that's my view on things. i don't sweat the numbers or colors or whatever else features US collectors artificially inflated and blew out of proportion just to make their pieces look better, pricier and their obsession more founded. i wish people stopped buying into this but unfortunately i'm too much of a realist to know this would never happen. as people shell-out real cash for their new/used toys they tend to automatically buy-in into 'true correctness' game because at the end of the day guns will be re-sold eventually and if you can make your gun's asking price higher than the price you paid for it 'more correct' look trend is here to stay.

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    I agree with you 100% about the reality I don't think anyone would argue that when you look at guns that have actually been used there very often a total mismatch of furniture and parts.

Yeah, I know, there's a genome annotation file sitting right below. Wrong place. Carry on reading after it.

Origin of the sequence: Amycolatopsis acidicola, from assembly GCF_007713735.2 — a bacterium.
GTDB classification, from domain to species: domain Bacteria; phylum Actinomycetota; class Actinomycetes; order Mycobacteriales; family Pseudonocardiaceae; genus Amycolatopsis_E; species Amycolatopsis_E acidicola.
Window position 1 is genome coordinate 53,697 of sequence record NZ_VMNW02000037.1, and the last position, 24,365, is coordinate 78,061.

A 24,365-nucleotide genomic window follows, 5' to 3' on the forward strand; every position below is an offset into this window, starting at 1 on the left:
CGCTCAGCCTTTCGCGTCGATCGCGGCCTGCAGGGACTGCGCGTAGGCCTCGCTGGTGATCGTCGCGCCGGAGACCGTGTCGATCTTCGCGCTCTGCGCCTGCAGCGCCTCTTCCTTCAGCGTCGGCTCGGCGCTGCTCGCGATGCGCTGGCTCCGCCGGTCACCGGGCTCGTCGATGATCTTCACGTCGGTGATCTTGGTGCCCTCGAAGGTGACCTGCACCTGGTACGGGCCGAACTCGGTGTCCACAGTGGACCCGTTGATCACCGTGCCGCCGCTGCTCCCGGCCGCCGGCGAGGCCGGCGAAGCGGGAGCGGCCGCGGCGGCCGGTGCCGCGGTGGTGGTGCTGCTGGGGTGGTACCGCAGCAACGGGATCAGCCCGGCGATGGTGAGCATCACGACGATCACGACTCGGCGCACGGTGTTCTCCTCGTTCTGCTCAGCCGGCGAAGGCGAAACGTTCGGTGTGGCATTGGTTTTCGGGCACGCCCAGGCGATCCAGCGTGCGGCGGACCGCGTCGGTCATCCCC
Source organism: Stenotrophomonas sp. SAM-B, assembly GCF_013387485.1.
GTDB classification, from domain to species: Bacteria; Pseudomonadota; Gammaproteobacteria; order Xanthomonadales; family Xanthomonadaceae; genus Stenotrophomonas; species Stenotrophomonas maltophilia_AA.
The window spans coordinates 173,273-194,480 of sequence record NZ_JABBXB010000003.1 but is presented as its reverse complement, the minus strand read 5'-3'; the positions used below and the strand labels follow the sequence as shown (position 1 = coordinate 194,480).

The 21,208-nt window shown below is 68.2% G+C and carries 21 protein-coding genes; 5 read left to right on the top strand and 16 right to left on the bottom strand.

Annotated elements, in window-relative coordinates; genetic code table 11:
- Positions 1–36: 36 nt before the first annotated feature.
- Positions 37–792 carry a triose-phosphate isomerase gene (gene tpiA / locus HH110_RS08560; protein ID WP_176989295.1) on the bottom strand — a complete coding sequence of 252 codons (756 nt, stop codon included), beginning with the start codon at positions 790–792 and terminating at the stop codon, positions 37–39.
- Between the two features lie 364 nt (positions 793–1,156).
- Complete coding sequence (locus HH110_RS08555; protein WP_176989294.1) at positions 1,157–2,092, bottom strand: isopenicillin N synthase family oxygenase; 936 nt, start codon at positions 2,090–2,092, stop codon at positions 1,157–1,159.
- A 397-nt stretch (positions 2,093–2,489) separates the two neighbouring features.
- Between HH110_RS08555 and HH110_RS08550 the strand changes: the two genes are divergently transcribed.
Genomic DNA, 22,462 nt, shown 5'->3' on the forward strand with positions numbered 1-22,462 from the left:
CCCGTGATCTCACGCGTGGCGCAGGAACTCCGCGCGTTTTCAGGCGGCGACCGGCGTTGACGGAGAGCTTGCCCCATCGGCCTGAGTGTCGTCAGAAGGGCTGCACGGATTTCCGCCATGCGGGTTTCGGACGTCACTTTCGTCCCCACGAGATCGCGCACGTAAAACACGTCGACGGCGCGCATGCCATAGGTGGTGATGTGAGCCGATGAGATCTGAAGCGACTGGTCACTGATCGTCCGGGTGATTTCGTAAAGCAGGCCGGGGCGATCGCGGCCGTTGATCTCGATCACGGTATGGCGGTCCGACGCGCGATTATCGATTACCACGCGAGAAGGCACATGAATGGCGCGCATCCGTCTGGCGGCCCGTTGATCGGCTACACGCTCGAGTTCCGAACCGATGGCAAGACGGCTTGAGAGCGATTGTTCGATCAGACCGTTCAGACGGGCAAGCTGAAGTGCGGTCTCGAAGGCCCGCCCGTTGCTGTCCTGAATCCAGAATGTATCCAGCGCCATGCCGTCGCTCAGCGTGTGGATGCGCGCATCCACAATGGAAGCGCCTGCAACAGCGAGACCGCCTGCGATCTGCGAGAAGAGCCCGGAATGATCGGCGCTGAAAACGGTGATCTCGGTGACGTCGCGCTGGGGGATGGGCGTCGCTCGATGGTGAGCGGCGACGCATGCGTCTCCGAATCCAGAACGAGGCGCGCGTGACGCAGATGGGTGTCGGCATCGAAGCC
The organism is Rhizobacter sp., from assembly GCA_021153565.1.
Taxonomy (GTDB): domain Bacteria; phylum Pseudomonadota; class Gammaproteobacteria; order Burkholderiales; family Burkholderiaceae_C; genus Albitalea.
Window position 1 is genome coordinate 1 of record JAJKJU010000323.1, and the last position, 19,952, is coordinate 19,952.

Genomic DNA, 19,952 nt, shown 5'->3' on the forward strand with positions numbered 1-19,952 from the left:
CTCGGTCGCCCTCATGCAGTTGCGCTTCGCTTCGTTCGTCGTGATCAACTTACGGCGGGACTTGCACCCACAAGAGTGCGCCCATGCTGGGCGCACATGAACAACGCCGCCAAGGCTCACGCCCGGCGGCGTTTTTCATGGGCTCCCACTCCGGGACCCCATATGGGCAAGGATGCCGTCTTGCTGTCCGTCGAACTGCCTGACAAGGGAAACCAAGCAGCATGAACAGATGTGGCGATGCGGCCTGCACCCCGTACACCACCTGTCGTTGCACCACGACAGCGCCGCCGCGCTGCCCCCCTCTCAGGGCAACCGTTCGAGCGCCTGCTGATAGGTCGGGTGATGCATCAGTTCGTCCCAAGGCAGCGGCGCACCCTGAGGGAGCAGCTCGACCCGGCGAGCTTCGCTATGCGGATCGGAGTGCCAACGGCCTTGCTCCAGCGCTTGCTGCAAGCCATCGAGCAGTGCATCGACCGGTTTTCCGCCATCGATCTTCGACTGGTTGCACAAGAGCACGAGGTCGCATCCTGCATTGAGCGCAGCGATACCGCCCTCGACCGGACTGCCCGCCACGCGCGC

I think what your missing is the fact that different people get different things out of this hobby.


    I for example am fine with a clone. For the most part if it looks the same on the outside then its good enough for me. But I totally get and respect why a lot of people want to get every single minute detail right. Things that nobody else would ever check but they know its right.


    With the time and effort people put into these builds I don't really know how you could say people are financially motivated to do this. I mean really...... I think this hobby makes a lot more people broke then rich me included lol